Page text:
Ask a Question forum: Distorted new growth on endless summer hydrangea

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Kentucky
budjack71
May 14, 2018 10:50 AM CST
One of my endless summer hydrangeas that was planted last spring came back with very thick and distorted new growth. New growth appears pale green and stunted. Leaves are small, thick, narrow and cupped. Was wondering if this condition may be caused by herbicide poisoning or something else and what, if anything I could do to ensure its survival.
Name: Sue
Ontario, Canada (Zone 4a)
Daylilies Birds Enjoys or suffers cold winters Native Plants and Wildflowers Butterflies Annuals
Region: Canadian Keeps Horses Dog Lover Plant Identifier Garden Sages
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sooby
May 14, 2018 11:24 AM CST
Welcome!

It sounds like it could be herbicide injury. I assume you know that a herbicide was used in its vicinity since you mentioned it?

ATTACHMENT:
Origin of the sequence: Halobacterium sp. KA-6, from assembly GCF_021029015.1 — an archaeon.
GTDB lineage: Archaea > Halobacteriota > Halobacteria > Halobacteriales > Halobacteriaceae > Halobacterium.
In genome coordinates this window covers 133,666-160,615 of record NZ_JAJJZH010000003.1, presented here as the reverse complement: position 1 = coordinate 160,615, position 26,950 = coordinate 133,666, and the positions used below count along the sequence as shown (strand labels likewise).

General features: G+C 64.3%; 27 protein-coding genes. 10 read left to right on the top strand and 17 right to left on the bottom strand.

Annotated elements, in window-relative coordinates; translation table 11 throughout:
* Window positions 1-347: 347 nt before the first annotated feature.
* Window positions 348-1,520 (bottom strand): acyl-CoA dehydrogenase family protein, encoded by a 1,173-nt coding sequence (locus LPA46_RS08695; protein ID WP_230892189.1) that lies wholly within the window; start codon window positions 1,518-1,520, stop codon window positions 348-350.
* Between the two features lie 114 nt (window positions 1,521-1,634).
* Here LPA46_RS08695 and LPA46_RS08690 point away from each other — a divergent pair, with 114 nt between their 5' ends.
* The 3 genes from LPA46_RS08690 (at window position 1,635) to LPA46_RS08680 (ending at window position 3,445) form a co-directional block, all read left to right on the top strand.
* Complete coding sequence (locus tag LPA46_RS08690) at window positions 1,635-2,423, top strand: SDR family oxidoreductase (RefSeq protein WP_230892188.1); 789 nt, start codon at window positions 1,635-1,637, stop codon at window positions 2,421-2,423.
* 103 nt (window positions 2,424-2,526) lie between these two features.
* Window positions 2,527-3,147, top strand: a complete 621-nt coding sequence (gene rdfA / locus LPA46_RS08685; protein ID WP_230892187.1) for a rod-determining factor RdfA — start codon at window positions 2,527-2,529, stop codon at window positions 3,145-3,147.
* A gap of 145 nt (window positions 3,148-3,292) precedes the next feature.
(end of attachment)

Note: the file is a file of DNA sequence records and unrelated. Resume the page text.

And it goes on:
Kentucky
budjack71
May 14, 2018 11:36 AM CST
I came across herbicide damage while searching the internet for a cause. I did put a pre-emergent on my yard in late Feb. I used a spreader and some of the fertilizer/herbicide could have gotten over in my bed. The plant that was affected is the closest one to the yard. Is there anything I can do to save it or should I just purchase another one?
Name: Sue
Ontario, Canada (Zone 4a)
Daylilies Birds Enjoys or suffers cold winters Native Plants and Wildflowers Butterflies Annuals
Region: Canadian Keeps Horses Dog Lover Plant Identifier Garden Sages
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sooby
May 14, 2018 11:53 AM CST